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Law might yield path to town

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A proposal to create a new town of Center Grove has led state lawmakers to look at revamping the law so voters could decide themselves.

Creating a new town currently requires getting 50 signatures and the approval of at least two of three county commissioners, but state lawmakers who represent parts of Johnson County said that’s not enough.

State Reps. John Price, Woody Burton and David Frizzell are proposing legislation that would add the option of a referendum, if county commissioners would prefer to let the people decide instead of voting themselves for or against creating a new town. The proposal also would require 10 percent of residents to sign a petition that would start the process of creating a town, or at least 2,800 residents in the case of a new town of Center Grove.

Jody Veldkamp, a board member for the Citizens for Center Grove group that’s working to create a new town, said the 10 percent threshold seemed reasonable. He said the group would be interested in pursuing a referendum on a new town if that were an option.

“The commissioners could vote on it or let the people vote, but they could still make it stop without giving the public a vote,” Veldkamp said. “One side may be unsatisfied, one way or the other. We’d like a referendum since the current commissioners wouldn’t look favorably on it, but the other side would probably want a

referendum if the commissioners did look favorably on it.”

Citizens for Center Grove wants the final legislation to address more issues with the process of creating a town, such as why only one property owner per household could sign a petition when everyone could vote in the referendum and who would set up a town if voters approved it, Veldkamp said.   

They’d also like to see it abolish a requirement that town advocates send certified mail to every property owner, since people don’t always go and sign for such letters and governments just have to publish notices in newspapers.

Anne Reaume, an organizer of efforts to defeat the proposed town, said she thought a referendum would be fair.

She said she’d campaign against a town proposal and doubted it would garner much support at the polls, because people generally don’t like paying higher taxes.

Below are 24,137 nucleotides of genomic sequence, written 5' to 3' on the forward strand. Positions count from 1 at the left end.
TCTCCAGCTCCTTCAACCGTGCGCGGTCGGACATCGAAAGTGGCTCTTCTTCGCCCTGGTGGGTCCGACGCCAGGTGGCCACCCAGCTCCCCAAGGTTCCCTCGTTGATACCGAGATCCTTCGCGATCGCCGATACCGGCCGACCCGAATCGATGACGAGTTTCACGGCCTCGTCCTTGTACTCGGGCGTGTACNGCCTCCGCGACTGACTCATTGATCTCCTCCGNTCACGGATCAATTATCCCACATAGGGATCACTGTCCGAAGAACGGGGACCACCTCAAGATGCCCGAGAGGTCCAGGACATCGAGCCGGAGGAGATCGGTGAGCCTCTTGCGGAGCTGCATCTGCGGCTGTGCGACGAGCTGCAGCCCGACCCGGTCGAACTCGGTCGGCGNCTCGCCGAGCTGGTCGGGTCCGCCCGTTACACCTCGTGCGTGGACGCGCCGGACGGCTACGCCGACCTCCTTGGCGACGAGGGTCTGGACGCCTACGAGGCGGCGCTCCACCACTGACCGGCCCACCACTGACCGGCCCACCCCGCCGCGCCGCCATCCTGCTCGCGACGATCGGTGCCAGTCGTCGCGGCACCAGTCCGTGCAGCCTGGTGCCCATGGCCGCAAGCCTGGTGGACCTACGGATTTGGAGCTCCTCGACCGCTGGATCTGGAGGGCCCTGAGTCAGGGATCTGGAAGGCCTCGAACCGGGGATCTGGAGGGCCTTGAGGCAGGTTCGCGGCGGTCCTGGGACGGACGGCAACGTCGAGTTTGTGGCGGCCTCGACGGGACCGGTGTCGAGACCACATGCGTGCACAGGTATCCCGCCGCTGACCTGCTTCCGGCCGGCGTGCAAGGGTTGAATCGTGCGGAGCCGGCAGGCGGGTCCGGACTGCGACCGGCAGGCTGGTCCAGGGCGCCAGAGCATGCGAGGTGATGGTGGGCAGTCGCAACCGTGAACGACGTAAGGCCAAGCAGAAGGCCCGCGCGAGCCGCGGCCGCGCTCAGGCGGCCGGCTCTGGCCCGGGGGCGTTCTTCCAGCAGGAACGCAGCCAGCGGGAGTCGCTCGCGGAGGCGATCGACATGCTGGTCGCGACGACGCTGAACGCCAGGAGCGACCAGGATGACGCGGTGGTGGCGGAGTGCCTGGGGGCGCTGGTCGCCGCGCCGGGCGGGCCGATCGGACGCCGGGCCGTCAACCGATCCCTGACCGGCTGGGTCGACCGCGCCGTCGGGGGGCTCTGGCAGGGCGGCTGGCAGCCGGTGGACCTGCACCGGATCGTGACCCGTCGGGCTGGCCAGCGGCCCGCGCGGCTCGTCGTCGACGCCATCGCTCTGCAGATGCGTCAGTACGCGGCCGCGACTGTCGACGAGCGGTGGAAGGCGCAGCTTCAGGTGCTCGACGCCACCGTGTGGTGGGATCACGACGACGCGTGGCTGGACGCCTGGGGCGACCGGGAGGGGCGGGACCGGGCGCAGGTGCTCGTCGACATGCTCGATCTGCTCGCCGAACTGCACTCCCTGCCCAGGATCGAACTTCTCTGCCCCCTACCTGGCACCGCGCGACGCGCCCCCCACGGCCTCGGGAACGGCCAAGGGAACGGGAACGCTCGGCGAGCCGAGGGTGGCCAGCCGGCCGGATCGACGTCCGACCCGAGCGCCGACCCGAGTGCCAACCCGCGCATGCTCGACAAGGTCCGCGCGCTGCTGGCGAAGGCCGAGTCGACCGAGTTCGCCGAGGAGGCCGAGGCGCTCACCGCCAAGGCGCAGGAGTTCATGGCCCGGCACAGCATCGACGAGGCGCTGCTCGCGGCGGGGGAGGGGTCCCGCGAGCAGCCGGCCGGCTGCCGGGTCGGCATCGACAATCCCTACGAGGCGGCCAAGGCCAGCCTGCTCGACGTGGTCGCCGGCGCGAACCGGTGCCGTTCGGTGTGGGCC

Citizens for Center Grove already turned in 50 signatures and a petition to create a town, but commissioners Ron West and Tom Kite said any further consideration of the proposal should be delayed until after the new legislation has an opportunity to be approved in the statehouse.

They said a proposed town government for the part of White River Township that’s not in Greenwood or Bargersville ought to go to a referendum, if lawmakers approve the changes to the law.

The bill that Price authored got preliminary approval last week from the local government

committee. The legislation still would have to be approved by the full house of representatives and then the senate by the time the session ends in April, and then get signed by the governor.

Burton said the proposal addresses the concern of residents about not having a say or voice in whether they’d live in a town.

He said seniors on fixed incomes were especially concerned about not being able to vote on the issue, because they worried about whether they could afford additional property taxes for a new town government.

The legislation leaves most of the current process in place for creating a town, Price said.

Proponents, for instance, would still have to submit the same amount of paperwork, such as a list of services the new town would provide.

But 50 signatures would no longer be enough, because that’s an outdated requirement, Price said. The unincorporated Center Grove area has about 30,000 residents, and 50 signatures doesn’t show much public support, he said.

A more fair requirement would be to base the number of signatures needed on percentage, since unincorporated communities can vary widely in population, he said.

“I want to make it as fair and equitable as possible,” Price said.

Once town advocates got signatures from 10 percent of residents, they’d turn in a petition to the county commissioners.

The current law requires that the commissioners conduct a public hearing, and then vote on whether or not to create a new town.

Price said his proposal would still allow county commissioners to vote for or against the creation of a new town government.

But they’d also get a third option: to turn the question over to voters and have a referendum.

Kite said Center Grove area voters should decide themselves whether they want a town, because it’s a permanent decision they would have to live with indefinitely.

“A majority of voters in the affected area should be in favor of it,” he said. “They should set their own course. I don’t think it’s very fair for 30 or 50 or 80 or 100 people to decide that if a town suits them. It ought to happen for everybody.”

A referendum would be the best possible way to decide whether to create a town, because it would put the power in the hands of the taxpayers who are going to be affected by it, West said.

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